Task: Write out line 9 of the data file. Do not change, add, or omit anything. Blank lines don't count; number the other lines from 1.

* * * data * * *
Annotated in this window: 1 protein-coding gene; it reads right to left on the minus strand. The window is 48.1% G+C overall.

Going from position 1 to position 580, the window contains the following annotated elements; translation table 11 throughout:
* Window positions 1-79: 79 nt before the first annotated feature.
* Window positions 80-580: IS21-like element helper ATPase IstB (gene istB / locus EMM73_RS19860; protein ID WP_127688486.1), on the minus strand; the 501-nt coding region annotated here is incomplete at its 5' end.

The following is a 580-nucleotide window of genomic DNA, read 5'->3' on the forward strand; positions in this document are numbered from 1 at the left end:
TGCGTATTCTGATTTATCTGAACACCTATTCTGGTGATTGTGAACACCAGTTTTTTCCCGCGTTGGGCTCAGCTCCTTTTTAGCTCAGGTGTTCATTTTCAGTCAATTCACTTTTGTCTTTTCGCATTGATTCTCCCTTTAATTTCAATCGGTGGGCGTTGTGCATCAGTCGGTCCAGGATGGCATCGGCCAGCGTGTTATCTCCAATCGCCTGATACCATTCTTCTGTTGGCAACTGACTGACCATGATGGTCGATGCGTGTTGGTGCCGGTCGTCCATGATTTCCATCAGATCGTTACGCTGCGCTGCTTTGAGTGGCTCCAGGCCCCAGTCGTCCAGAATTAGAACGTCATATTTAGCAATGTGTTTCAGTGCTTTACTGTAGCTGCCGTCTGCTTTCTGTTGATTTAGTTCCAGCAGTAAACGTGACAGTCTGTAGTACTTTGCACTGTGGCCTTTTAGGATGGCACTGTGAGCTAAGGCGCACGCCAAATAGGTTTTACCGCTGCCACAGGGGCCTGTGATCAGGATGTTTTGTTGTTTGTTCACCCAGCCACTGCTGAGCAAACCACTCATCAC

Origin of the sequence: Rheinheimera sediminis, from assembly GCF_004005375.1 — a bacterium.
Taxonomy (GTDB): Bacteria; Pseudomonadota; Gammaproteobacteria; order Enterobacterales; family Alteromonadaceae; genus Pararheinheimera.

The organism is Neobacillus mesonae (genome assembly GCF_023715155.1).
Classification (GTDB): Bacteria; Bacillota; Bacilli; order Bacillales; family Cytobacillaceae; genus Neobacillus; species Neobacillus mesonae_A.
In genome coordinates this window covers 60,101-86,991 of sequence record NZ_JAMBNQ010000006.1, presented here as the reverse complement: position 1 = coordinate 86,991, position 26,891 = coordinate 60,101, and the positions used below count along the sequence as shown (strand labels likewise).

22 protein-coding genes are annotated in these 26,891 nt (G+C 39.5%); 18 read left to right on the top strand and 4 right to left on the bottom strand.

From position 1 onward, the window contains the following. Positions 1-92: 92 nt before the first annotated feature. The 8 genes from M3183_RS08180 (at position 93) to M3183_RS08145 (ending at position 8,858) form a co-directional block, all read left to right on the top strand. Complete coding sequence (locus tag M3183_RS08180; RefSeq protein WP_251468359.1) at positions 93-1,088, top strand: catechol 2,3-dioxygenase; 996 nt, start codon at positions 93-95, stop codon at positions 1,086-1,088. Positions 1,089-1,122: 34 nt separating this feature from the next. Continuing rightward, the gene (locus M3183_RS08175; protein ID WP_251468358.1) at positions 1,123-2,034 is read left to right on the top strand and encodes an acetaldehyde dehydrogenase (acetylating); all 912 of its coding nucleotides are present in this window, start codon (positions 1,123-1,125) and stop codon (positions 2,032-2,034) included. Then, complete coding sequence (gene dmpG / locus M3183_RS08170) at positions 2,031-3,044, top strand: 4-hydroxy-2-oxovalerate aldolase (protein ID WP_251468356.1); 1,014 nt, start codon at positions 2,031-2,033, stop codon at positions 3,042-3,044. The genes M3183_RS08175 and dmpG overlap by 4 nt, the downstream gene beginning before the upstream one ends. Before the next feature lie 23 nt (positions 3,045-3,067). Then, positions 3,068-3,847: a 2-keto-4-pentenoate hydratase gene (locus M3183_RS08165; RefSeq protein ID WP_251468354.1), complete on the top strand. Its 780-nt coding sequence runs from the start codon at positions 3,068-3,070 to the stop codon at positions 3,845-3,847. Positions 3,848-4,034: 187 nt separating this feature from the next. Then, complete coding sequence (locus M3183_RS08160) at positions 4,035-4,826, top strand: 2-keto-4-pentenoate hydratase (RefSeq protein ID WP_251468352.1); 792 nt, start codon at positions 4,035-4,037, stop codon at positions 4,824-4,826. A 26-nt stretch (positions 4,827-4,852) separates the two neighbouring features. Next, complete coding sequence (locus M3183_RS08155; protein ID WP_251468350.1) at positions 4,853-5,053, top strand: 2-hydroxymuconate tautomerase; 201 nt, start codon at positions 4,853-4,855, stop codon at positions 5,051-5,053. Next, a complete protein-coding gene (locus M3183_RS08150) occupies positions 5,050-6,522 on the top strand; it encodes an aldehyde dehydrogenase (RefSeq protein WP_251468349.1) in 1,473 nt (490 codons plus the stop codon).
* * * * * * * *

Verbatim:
The organism is Neobacillus mesonae (genome assembly GCF_023715155.1).